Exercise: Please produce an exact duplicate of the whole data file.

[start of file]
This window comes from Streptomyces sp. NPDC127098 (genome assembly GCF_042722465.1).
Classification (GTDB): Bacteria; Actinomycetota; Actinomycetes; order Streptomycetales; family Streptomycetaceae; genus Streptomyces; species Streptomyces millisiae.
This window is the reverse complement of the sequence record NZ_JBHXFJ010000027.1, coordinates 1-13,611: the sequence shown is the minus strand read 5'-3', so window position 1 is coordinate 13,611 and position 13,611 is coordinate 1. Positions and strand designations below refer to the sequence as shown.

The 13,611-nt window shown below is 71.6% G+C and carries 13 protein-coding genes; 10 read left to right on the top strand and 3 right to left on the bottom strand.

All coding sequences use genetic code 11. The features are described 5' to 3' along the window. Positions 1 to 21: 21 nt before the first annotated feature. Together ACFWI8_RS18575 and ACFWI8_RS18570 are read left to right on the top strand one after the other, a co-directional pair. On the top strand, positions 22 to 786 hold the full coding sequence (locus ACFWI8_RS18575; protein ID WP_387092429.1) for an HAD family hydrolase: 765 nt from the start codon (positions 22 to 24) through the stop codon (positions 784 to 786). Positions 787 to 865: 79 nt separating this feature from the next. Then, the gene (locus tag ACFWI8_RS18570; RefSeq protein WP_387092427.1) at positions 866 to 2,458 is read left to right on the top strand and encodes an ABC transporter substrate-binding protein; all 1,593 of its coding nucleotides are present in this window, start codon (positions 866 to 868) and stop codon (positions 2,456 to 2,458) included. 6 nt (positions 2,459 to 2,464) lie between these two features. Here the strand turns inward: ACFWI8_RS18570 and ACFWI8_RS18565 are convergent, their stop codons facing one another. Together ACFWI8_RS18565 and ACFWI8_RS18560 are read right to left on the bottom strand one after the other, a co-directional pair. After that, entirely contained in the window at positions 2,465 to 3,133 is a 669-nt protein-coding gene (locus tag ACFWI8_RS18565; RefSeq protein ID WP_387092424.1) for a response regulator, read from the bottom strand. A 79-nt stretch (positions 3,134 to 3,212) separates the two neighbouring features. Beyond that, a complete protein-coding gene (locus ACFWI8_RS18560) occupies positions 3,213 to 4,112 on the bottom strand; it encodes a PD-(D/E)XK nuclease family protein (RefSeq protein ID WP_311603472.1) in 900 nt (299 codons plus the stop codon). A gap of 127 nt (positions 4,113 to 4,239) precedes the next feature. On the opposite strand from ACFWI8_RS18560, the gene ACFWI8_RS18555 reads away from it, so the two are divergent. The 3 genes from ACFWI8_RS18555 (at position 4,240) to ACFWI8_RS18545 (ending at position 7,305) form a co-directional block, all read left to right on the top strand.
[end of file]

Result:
This window comes from Streptomyces sp. NPDC127098 (genome assembly GCF_042722465.1).
Classification (GTDB): Bacteria; Actinomycetota; Actinomycetes; order Streptomycetales; family Streptomycetaceae; genus Streptomyces; species Streptomyces millisiae.
This window is the reverse complement of the sequence record NZ_JBHXFJ010000027.1, coordinates 1-13,611: the sequence shown is the minus strand read 5'-3', so window position 1 is coordinate 13,611 and position 13,611 is coordinate 1. Positions and strand designations below refer to the sequence as shown.

The 13,611-nt window shown below is 71.6% G+C and carries 13 protein-coding genes; 10 read left to right on the top strand and 3 right to left on the bottom strand.

All coding sequences use genetic code 11. The features are described 5' to 3' along the window. Positions 1 to 21: 21 nt before the first annotated feature. Together ACFWI8_RS18575 and ACFWI8_RS18570 are read left to right on the top strand one after the other, a co-directional pair. On the top strand, positions 22 to 786 hold the full coding sequence (locus ACFWI8_RS18575; protein ID WP_387092429.1) for an HAD family hydrolase: 765 nt from the start codon (positions 22 to 24) through the stop codon (positions 784 to 786). Positions 787 to 865: 79 nt separating this feature from the next. Then, the gene (locus tag ACFWI8_RS18570; RefSeq protein WP_387092427.1) at positions 866 to 2,458 is read left to right on the top strand and encodes an ABC transporter substrate-binding protein; all 1,593 of its coding nucleotides are present in this window, start codon (positions 866 to 868) and stop codon (positions 2,456 to 2,458) included. 6 nt (positions 2,459 to 2,464) lie between these two features. Here the strand turns inward: ACFWI8_RS18570 and ACFWI8_RS18565 are convergent, their stop codons facing one another. Together ACFWI8_RS18565 and ACFWI8_RS18560 are read right to left on the bottom strand one after the other, a co-directional pair. After that, entirely contained in the window at positions 2,465 to 3,133 is a 669-nt protein-coding gene (locus tag ACFWI8_RS18565; RefSeq protein ID WP_387092424.1) for a response regulator, read from the bottom strand. A 79-nt stretch (positions 3,134 to 3,212) separates the two neighbouring features. Beyond that, a complete protein-coding gene (locus ACFWI8_RS18560) occupies positions 3,213 to 4,112 on the bottom strand; it encodes a PD-(D/E)XK nuclease family protein (RefSeq protein ID WP_311603472.1) in 900 nt (299 codons plus the stop codon). A gap of 127 nt (positions 4,113 to 4,239) precedes the next feature. On the opposite strand from ACFWI8_RS18560, the gene ACFWI8_RS18555 reads away from it, so the two are divergent. The 3 genes from ACFWI8_RS18555 (at position 4,240) to ACFWI8_RS18545 (ending at position 7,305) form a co-directional block, all read left to right on the top strand.